Nash, T.H., Ryan, B.D., Gries, C., Bungartz, F., (eds.) 2004. Lichen Flora of the Greater Sonoran Desert Region. Vol 2.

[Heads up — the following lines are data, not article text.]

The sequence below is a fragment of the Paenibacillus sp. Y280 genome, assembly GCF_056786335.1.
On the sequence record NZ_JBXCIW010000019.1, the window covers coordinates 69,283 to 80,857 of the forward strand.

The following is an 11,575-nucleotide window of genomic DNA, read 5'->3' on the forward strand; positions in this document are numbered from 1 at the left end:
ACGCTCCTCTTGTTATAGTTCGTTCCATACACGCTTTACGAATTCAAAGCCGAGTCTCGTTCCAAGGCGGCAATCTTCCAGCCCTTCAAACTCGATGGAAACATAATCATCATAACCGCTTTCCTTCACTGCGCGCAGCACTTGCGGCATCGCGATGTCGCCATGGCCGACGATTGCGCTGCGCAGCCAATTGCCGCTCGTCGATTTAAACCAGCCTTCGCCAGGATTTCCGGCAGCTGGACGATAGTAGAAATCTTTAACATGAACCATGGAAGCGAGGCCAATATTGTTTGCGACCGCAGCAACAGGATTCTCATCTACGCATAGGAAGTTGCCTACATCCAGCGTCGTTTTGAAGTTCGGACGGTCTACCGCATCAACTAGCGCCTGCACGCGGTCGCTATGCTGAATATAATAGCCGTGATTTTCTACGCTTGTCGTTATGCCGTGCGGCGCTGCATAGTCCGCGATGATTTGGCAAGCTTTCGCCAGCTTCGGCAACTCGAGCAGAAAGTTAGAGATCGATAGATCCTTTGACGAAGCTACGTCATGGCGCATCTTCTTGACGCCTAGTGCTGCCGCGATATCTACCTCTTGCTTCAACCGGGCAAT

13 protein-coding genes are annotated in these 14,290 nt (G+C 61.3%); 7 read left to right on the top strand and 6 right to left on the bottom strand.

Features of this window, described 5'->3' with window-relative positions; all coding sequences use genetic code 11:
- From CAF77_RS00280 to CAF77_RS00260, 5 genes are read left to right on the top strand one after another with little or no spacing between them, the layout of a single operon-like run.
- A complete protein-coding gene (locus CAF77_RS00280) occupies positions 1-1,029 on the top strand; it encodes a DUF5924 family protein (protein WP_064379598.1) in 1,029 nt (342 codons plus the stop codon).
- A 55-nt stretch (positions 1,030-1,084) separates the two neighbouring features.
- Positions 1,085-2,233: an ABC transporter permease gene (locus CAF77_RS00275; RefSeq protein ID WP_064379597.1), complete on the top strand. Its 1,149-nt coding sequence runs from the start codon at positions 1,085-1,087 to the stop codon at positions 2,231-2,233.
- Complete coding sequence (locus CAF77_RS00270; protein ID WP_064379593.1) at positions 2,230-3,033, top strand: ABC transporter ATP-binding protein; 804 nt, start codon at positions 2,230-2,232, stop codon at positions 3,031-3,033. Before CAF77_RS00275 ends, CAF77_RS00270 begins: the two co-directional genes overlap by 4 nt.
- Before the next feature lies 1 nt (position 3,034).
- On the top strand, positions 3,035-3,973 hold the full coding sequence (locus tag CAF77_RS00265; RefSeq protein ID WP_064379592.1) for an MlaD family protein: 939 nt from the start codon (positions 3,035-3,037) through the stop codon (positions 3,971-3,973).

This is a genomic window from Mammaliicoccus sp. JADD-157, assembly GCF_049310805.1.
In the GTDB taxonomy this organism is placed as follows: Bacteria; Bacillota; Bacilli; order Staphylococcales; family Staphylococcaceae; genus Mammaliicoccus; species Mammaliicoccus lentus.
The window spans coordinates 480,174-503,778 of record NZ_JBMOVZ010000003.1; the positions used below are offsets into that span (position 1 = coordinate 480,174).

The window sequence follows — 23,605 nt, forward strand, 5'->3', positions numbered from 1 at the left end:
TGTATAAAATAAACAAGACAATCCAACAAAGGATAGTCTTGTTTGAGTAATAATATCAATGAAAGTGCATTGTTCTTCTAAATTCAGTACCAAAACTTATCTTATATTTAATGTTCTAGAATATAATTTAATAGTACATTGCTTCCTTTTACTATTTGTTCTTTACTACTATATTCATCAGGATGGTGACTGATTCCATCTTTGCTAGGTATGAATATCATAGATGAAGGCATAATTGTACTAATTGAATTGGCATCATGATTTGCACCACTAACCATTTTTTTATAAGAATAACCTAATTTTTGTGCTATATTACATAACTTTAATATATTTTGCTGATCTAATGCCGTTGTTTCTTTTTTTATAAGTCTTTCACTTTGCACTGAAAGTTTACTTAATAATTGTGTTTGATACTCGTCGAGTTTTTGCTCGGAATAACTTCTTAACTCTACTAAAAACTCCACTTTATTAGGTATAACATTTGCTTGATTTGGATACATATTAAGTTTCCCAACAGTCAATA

Thallus: foliose, weakly appressed to tightly adnate, 4-10(-13) cm in diam., lobate lobes: sublinear to sub-irregular, 2-6 (-9) mm wide, plane, contiguous upper surface: greenish yellow to yellow-green, turning a dark buff with age in the herbarium, smooth to weakly wrinkled and rugose, rarely weakly ridged-reticulate, sometimes with white maculae; rare specimens with a few marginal laciniae pseudocyphellae: white, large (up to 1 mm), round to elongated and branched, generally common and abundant soredia: white, farinose to granular, in round, laminal soralia arising from pseudocyphellae and sometimes coalescing; lobe margins may also support soralia, only occasionally forming reflexed, "crescent-shaped" soralia medulla: white with a continuous algal layer lower surface: black to dark chestnut brown, sometimes paler toward the margin, smooth to finely wrinkled; rhizines: simple, rarely branching, short, concolorous with the lower surface, usually absent in a zone along the margins Apothecia: rare, laminal, sessile to substipitate, 2-6 mm in diam., pseudocyphellate and becoming sorediate; disc: deeply concave, dark rusty-brown; margin: concolorous with the thallus asci: Lecanora-type, 8-spored ascospores: hyaline, simple, ovoid to ellipsoid, 8-13 x 5-7 µm Pycnidia: black, rare or absent conidia: bifusiform or appearing filiform, 6-10 µm long Spot tests: upper cortex K+ yellowish, KC-, C-, P-; medulla C+ red, KC+ red, K-, P- Secondary metabolites: upper cortex with usnic acid (minor) and rarely atranorin (trace); medulla with lecanoric acid (major), + 5-chlorolecanoric acid (minor or trace). Substrate and ecology: on rocks (basalt, gneiss, granite, rhyolite, sandstone and rarely limestone), bark of hardwoods (Fouquieria, Prunus, Quercus, Robinia), bark and wood of conifers (Juniperus, Picea, Pinus, Pseudotsuga) from 120-850 m in southern California or 1250-3140 m in other Sonoran areas World distribution: widespread in temperate and boreal areas as well as higher elevations in the tropics in North and South America, Africa, Europe and India Sonoran distribution: mountains of Arizona, southern California, including the Channel Islands, Baja California and Baja California Sur, Chihuahua, Sinaloa and Sonora. Notes: As pointed out by Hale (1980), some specimens of F. flaventior intergrade with F. soredica. However, the combination of abundant large pseudocyphellae, laminal soralia, and the infrequent formation of marginal "crescent-shaped" soralia is usually diagnostic. Specimens collected from bark are more likely to appear "intermediate" than those occurring on rocks.